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What role does the induced emf in Faraday's law play in generating current in a ring in which the magnetic flux is changing ?

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Can someone help me ? –  Carpediem Mar 27 '13 at 15:30

2 Answers 2

The induced EMF is really just like a voltage provided by a battery. Consider, for example, a situation in which an EMF of magnitude $\mathcal E$ were induced in a loop. Then this would be equivalent to a putting a battery with voltage $V=\mathcal E$ in the loop, and this could cause current to flow. If the resistance of the loop were $R$ for example, then an amount of current $I = V/R$ would flow.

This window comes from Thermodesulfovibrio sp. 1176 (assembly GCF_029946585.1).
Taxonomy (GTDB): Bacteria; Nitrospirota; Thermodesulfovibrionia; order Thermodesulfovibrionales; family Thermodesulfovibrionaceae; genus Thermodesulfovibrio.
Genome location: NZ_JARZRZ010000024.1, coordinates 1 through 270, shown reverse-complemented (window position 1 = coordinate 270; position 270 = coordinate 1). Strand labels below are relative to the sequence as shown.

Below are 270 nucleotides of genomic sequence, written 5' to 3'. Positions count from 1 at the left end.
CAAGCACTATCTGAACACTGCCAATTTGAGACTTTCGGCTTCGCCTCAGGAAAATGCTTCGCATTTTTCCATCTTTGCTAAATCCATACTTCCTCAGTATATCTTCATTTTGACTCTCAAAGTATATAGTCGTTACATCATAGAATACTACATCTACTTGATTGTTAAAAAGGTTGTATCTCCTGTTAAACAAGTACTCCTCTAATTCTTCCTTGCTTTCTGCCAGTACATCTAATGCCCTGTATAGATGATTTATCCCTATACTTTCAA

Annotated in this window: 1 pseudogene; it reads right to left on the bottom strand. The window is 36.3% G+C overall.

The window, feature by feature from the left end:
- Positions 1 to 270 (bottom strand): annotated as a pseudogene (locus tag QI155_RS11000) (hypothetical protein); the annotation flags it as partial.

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To understand the subtle difference between a battery emf and that produced by a coil we need to write down the basic equations for two circuits:

(i) An ideal battery(no internal resistance) with emf = $e(t)$ in series with a resistor, R:

emf=$e(t) = i(t)R$ from which $i(t)=\frac{e(t)}{R}$

(ii) An ideal coil (with negligible resistance) with variable current flowing through it

emf=$e(t)=L\frac{di(t)}{dt}$ from which $i(t)=\frac{1}{L}\int_0^t e(\tau)d\tau$

These two equations show a subtle difference between the two emfs. Note that the current that develops due to the emf of the coil is bult up through all past moments of the emf, unlike the case of the battery where the current takes the value $e(t)/R$ regardless what the value of $e(t)$ has been a short while ago.

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